Trucking Association: Brent Spence is 4th Most Congested in Nation
The American Transportation Research Institute (ATRI), a subsidiary of the American Trucking Associations, released this week the findings of its 2014 Congestion Impact Analysis of Freight-Significant Highway Locations.
The place where Interstates 71 & 75 collide at the Brent Spence Bridge in Cincinnati ranked #4 on the organization's list.
The research, which assesses the level of truck-oriented congestion at 250 locations on the national highway system, uses several customized software applications and analysis methods, along with terabytes of data from trucking operations to produce a congestion impact ranking for each location, according to a news release. The data is also used in conjunction with the FHWA-sponsored Freight Performance Measures (FPM) initiative.
The locations detailed in this latest ATRI report represent the top 100 congested locations.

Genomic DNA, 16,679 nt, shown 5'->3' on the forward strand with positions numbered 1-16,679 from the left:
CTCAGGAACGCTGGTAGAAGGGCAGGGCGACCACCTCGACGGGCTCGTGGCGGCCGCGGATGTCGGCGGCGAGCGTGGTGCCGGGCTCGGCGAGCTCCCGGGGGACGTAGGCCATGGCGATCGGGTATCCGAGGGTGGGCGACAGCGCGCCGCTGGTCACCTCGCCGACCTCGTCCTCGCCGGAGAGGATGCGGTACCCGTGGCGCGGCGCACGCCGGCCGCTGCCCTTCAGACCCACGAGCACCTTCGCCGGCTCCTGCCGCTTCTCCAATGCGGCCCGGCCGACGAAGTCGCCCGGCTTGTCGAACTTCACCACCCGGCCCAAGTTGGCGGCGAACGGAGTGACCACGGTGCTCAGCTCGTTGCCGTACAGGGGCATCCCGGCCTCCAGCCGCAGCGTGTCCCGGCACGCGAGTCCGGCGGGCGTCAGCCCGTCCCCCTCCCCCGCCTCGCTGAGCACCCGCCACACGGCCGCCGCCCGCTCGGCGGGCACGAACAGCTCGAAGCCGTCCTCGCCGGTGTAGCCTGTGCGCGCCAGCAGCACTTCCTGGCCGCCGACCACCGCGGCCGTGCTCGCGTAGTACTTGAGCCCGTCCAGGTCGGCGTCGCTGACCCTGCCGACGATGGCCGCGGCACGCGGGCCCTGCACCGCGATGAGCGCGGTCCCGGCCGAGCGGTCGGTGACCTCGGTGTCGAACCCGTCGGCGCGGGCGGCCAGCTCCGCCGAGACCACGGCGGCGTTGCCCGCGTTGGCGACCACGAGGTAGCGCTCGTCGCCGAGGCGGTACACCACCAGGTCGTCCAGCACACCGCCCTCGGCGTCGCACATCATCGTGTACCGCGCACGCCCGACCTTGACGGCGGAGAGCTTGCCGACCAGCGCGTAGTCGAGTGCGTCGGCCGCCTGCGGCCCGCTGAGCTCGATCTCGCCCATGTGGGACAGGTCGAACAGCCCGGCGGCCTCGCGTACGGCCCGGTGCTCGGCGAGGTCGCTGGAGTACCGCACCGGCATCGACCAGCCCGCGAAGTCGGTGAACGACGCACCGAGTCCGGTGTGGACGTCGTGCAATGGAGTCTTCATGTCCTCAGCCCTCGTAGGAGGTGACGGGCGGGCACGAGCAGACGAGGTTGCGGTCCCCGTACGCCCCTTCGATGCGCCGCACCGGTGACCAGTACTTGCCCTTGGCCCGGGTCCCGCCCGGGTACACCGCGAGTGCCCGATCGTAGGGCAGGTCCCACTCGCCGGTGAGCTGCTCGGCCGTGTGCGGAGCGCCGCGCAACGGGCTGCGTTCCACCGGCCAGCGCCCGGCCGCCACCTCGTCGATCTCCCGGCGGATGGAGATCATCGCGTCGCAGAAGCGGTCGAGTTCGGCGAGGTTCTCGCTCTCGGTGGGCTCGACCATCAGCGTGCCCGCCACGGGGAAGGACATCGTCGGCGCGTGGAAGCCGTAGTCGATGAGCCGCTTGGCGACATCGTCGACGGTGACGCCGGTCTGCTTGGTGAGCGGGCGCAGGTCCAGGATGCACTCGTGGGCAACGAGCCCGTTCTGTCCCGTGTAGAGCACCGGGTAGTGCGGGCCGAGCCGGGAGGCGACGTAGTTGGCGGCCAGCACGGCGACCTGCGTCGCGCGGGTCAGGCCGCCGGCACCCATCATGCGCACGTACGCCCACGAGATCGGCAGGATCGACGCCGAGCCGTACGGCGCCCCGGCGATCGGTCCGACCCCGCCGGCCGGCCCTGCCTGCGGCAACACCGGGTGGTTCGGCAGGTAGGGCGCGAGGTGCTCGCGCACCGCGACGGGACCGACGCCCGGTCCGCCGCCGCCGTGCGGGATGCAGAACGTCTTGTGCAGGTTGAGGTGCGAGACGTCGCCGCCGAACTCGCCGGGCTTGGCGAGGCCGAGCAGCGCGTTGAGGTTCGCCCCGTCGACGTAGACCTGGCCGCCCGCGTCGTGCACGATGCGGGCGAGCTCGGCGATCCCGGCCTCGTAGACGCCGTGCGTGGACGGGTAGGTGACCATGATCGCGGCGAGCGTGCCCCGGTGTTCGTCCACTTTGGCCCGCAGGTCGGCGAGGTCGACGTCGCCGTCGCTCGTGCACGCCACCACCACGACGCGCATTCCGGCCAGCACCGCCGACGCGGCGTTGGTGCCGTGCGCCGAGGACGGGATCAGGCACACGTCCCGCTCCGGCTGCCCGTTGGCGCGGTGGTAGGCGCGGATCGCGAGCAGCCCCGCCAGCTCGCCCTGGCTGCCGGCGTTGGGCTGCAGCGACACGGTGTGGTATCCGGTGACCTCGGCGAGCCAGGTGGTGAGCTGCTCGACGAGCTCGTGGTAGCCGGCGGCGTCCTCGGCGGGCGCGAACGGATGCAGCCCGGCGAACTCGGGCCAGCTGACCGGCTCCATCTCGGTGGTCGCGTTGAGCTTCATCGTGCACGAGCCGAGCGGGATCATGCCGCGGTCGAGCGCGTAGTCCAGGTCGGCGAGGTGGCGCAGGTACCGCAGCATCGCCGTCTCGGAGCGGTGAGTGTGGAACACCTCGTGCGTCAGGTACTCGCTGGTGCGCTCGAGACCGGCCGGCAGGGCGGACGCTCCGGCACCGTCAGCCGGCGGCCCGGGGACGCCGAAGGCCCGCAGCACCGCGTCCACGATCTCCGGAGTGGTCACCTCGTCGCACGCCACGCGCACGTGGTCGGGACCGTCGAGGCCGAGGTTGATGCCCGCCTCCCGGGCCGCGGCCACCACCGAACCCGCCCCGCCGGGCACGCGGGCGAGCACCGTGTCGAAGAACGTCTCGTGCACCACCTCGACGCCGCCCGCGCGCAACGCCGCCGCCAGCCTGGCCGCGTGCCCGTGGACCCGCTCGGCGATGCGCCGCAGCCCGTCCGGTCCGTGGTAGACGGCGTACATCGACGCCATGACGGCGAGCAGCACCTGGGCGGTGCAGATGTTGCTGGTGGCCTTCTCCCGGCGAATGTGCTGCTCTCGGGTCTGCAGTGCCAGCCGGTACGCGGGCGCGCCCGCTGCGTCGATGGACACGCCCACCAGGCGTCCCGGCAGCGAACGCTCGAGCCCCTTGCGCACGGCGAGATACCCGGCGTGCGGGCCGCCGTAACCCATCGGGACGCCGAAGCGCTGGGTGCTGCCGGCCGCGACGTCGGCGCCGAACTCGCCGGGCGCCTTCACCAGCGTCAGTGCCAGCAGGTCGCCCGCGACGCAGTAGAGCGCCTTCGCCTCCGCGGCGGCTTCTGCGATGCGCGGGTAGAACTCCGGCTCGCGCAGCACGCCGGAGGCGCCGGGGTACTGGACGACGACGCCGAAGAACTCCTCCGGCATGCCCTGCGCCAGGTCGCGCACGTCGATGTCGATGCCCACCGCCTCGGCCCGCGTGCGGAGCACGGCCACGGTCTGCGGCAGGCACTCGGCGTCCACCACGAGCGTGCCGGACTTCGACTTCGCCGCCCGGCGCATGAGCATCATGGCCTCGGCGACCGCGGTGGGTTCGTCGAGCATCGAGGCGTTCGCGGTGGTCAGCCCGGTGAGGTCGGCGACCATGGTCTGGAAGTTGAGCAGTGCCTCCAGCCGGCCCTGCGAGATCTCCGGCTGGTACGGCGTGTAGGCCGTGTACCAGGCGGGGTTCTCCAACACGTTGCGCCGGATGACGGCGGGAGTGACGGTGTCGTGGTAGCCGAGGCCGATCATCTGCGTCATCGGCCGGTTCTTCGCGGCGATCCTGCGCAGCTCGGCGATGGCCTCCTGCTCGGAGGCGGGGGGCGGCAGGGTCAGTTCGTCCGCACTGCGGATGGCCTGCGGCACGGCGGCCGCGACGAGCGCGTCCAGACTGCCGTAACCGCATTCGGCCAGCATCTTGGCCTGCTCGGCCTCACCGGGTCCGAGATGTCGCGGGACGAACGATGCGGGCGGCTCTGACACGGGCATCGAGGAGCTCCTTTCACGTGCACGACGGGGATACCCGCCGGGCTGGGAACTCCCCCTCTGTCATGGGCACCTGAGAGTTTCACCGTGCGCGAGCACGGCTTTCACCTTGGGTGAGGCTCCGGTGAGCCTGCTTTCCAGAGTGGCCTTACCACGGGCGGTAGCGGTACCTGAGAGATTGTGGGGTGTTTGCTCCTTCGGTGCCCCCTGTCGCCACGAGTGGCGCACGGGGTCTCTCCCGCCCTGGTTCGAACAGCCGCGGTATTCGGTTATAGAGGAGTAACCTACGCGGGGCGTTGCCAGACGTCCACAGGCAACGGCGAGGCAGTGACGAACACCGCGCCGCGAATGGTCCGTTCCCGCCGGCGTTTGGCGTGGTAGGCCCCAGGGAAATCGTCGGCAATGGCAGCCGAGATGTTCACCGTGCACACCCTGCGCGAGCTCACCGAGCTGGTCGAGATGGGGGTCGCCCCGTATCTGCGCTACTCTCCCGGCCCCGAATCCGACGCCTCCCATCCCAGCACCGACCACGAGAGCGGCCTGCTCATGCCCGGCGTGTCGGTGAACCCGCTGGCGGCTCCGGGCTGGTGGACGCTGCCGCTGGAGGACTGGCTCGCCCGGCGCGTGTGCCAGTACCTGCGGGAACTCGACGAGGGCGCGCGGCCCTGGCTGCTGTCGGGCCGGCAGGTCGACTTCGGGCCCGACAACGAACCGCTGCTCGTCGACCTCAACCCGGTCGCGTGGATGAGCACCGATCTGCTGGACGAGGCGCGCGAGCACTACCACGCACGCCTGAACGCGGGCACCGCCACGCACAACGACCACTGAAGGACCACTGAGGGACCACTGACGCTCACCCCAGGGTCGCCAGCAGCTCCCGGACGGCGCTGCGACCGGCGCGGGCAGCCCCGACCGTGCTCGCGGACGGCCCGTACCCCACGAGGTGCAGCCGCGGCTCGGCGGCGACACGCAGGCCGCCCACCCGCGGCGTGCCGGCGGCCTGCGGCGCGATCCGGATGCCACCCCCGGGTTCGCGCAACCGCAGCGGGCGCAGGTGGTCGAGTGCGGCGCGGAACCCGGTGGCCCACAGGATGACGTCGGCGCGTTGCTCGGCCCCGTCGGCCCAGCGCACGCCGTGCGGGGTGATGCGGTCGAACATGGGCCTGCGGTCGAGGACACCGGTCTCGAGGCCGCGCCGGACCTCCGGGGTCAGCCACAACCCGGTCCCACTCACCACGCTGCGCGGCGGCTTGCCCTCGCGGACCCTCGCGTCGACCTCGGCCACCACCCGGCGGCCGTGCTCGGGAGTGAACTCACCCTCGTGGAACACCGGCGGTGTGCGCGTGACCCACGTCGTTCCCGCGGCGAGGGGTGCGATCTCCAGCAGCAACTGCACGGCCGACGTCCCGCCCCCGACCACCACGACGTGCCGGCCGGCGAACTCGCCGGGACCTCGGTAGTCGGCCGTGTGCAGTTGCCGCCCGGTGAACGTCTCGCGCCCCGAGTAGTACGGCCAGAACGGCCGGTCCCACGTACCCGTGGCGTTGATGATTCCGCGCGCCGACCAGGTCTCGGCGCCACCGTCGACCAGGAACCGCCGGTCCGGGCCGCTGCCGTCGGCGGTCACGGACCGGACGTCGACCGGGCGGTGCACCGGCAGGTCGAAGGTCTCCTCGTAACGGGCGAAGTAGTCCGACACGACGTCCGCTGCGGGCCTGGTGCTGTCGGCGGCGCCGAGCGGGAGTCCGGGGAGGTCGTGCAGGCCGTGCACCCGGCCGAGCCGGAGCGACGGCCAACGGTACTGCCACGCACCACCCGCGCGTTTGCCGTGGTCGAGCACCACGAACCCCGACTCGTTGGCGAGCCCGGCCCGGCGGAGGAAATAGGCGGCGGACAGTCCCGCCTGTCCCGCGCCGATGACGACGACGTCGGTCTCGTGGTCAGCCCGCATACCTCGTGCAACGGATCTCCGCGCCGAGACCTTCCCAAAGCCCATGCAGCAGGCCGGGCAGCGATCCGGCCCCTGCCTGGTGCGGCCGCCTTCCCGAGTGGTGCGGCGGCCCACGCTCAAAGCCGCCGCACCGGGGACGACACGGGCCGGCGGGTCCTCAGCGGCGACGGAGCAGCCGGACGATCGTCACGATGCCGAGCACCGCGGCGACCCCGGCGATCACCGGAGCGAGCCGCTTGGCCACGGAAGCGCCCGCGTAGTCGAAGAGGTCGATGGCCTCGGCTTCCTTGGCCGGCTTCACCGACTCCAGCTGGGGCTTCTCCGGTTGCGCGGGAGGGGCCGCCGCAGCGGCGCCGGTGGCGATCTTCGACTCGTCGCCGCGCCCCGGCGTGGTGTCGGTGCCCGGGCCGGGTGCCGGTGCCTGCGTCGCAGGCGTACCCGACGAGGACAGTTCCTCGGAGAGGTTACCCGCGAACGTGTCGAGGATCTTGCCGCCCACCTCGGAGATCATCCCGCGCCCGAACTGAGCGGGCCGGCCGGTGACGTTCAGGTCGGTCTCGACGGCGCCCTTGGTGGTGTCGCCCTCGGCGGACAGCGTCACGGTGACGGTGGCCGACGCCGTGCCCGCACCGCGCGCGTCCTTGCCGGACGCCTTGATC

The number one spot on the ATRI list this year is the George Washington Bridge which connects New York and New Jersey. It surpassed the perennial first-place holder, Chicago’s Circle Interchange (#2 on the list).
ATRI’s analysis points to construction on the top deck of the George Washington Bridge which created significant delays for trucks in 2013.
According to the research, the average speed at this point is 47 miles per hour which drops to 39 at peak times.
The Brent Spence Bridge opened in 1962 and is listed as "functionally obsolete" and carries more than twice the number of vehicles for which it was designed.